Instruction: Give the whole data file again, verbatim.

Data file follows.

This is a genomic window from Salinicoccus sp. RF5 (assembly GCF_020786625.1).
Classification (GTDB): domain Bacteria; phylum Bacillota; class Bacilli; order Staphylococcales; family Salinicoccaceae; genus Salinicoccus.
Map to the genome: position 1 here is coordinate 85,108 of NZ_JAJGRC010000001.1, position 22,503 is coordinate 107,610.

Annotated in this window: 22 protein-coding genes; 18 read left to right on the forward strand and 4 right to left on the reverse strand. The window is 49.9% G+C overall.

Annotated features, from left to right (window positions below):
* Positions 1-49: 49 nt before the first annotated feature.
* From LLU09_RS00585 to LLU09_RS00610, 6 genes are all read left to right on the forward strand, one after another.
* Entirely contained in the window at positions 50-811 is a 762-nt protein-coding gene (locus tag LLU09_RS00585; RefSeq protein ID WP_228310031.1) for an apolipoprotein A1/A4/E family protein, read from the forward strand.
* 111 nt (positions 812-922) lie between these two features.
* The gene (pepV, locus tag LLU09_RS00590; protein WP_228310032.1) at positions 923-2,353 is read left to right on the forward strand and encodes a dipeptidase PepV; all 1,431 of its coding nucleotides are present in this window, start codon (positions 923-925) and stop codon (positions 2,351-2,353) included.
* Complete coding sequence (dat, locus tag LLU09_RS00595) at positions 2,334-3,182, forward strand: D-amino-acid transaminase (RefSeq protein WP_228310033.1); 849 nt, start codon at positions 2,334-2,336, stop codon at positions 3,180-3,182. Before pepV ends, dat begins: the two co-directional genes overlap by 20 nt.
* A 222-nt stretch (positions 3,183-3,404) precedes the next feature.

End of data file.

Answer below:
This is a genomic window from Salinicoccus sp. RF5 (assembly GCF_020786625.1).
Classification (GTDB): domain Bacteria; phylum Bacillota; class Bacilli; order Staphylococcales; family Salinicoccaceae; genus Salinicoccus.
Map to the genome: position 1 here is coordinate 85,108 of NZ_JAJGRC010000001.1, position 22,503 is coordinate 107,610.

Annotated in this window: 22 protein-coding genes; 18 read left to right on the forward strand and 4 right to left on the reverse strand. The window is 49.9% G+C overall.

Annotated features, from left to right (window positions below):
* Positions 1-49: 49 nt before the first annotated feature.
* From LLU09_RS00585 to LLU09_RS00610, 6 genes are all read left to right on the forward strand, one after another.
* Entirely contained in the window at positions 50-811 is a 762-nt protein-coding gene (locus tag LLU09_RS00585; RefSeq protein ID WP_228310031.1) for an apolipoprotein A1/A4/E family protein, read from the forward strand.
* 111 nt (positions 812-922) lie between these two features.
* The gene (pepV, locus tag LLU09_RS00590; protein WP_228310032.1) at positions 923-2,353 is read left to right on the forward strand and encodes a dipeptidase PepV; all 1,431 of its coding nucleotides are present in this window, start codon (positions 923-925) and stop codon (positions 2,351-2,353) included.
* Complete coding sequence (dat, locus tag LLU09_RS00595) at positions 2,334-3,182, forward strand: D-amino-acid transaminase (RefSeq protein WP_228310033.1); 849 nt, start codon at positions 2,334-2,336, stop codon at positions 3,180-3,182. Before pepV ends, dat begins: the two co-directional genes overlap by 20 nt.
* A 222-nt stretch (positions 3,183-3,404) precedes the next feature.